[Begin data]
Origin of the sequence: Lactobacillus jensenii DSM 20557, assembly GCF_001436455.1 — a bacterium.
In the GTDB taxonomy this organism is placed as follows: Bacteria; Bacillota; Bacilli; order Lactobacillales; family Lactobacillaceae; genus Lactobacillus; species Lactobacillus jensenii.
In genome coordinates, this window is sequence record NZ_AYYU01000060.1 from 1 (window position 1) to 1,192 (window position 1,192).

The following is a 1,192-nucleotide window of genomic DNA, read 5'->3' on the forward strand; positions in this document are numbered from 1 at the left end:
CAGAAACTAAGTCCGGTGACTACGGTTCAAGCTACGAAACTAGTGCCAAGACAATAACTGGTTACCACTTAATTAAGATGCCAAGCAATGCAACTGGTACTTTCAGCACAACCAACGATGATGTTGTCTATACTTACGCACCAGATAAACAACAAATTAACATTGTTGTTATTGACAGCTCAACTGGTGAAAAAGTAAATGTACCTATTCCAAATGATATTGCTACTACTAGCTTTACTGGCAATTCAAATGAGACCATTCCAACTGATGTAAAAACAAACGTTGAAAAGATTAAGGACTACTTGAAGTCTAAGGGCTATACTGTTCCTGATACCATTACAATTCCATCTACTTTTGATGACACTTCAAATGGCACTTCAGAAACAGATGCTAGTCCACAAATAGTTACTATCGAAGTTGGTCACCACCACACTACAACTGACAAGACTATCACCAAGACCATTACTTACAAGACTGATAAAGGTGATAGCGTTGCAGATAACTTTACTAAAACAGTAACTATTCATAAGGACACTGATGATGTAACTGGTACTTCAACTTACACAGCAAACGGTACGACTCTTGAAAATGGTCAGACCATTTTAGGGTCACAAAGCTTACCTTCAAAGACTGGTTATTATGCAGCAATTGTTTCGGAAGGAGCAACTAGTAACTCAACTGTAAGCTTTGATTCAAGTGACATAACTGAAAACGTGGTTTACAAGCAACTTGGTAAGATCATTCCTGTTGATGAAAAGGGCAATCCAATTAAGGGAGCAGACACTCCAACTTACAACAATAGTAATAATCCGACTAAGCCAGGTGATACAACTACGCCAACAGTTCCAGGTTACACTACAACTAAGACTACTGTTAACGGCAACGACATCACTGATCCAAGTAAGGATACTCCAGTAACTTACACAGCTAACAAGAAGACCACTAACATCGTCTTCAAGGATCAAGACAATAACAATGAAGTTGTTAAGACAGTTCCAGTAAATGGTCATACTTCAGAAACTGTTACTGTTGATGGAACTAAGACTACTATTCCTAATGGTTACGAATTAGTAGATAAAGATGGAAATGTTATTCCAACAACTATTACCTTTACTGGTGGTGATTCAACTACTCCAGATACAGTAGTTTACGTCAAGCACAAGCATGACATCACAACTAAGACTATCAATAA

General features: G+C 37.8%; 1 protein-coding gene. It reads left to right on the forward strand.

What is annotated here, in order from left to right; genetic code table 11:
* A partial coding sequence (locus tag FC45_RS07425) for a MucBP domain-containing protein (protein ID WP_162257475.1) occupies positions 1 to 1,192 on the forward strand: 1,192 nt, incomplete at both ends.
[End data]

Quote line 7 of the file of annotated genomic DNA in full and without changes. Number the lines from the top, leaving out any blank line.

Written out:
What is annotated here, in order from left to right; genetic code table 11: